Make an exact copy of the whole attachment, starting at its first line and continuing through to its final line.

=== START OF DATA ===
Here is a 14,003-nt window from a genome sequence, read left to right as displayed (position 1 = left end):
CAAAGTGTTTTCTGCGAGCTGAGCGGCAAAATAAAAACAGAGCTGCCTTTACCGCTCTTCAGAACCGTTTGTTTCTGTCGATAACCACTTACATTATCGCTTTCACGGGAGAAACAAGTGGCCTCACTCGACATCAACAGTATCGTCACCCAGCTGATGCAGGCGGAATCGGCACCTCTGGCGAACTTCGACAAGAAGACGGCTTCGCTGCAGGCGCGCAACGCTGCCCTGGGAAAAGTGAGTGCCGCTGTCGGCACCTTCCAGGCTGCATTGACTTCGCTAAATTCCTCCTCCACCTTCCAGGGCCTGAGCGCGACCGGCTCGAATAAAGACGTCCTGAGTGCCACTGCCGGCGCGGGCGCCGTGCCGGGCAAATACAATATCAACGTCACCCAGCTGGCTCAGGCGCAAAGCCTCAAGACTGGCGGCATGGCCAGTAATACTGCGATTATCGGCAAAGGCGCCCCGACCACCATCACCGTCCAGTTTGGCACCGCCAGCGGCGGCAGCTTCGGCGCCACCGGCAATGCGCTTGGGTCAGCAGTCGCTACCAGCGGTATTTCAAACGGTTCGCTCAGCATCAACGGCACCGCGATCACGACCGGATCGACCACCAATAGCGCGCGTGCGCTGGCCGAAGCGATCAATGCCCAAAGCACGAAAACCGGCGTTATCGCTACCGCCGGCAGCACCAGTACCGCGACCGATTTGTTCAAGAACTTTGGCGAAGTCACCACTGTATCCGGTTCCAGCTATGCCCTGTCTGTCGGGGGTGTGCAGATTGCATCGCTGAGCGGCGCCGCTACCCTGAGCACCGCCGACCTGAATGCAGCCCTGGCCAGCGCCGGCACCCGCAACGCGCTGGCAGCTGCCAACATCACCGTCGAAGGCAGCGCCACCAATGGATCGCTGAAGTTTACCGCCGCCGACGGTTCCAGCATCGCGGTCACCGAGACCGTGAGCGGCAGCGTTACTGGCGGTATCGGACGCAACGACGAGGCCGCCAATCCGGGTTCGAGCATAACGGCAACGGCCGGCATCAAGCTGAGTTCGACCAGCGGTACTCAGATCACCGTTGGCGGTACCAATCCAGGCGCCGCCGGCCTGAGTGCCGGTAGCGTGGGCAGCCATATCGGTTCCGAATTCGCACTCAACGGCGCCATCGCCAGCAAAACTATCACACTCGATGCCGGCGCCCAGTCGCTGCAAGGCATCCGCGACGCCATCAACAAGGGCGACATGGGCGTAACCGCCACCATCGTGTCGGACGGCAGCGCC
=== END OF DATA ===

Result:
Here is a 14,003-nt window from a genome sequence, read left to right as displayed (position 1 = left end):
CAAAGTGTTTTCTGCGAGCTGAGCGGCAAAATAAAAACAGAGCTGCCTTTACCGCTCTTCAGAACCGTTTGTTTCTGTCGATAACCACTTACATTATCGCTTTCACGGGAGAAACAAGTGGCCTCACTCGACATCAACAGTATCGTCACCCAGCTGATGCAGGCGGAATCGGCACCTCTGGCGAACTTCGACAAGAAGACGGCTTCGCTGCAGGCGCGCAACGCTGCCCTGGGAAAAGTGAGTGCCGCTGTCGGCACCTTCCAGGCTGCATTGACTTCGCTAAATTCCTCCTCCACCTTCCAGGGCCTGAGCGCGACCGGCTCGAATAAAGACGTCCTGAGTGCCACTGCCGGCGCGGGCGCCGTGCCGGGCAAATACAATATCAACGTCACCCAGCTGGCTCAGGCGCAAAGCCTCAAGACTGGCGGCATGGCCAGTAATACTGCGATTATCGGCAAAGGCGCCCCGACCACCATCACCGTCCAGTTTGGCACCGCCAGCGGCGGCAGCTTCGGCGCCACCGGCAATGCGCTTGGGTCAGCAGTCGCTACCAGCGGTATTTCAAACGGTTCGCTCAGCATCAACGGCACCGCGATCACGACCGGATCGACCACCAATAGCGCGCGTGCGCTGGCCGAAGCGATCAATGCCCAAAGCACGAAAACCGGCGTTATCGCTACCGCCGGCAGCACCAGTACCGCGACCGATTTGTTCAAGAACTTTGGCGAAGTCACCACTGTATCCGGTTCCAGCTATGCCCTGTCTGTCGGGGGTGTGCAGATTGCATCGCTGAGCGGCGCCGCTACCCTGAGCACCGCCGACCTGAATGCAGCCCTGGCCAGCGCCGGCACCCGCAACGCGCTGGCAGCTGCCAACATCACCGTCGAAGGCAGCGCCACCAATGGATCGCTGAAGTTTACCGCCGCCGACGGTTCCAGCATCGCGGTCACCGAGACCGTGAGCGGCAGCGTTACTGGCGGTATCGGACGCAACGACGAGGCCGCCAATCCGGGTTCGAGCATAACGGCAACGGCCGGCATCAAGCTGAGTTCGACCAGCGGTACTCAGATCACCGTTGGCGGTACCAATCCAGGCGCCGCCGGCCTGAGTGCCGGTAGCGTGGGCAGCCATATCGGTTCCGAATTCGCACTCAACGGCGCCATCGCCAGCAAAACTATCACACTCGATGCCGGCGCCCAGTCGCTGCAAGGCATCCGCGACGCCATCAACAAGGGCGACATGGGCGTAACCGCCACCATCGTGTCGGACGGCAGCGCC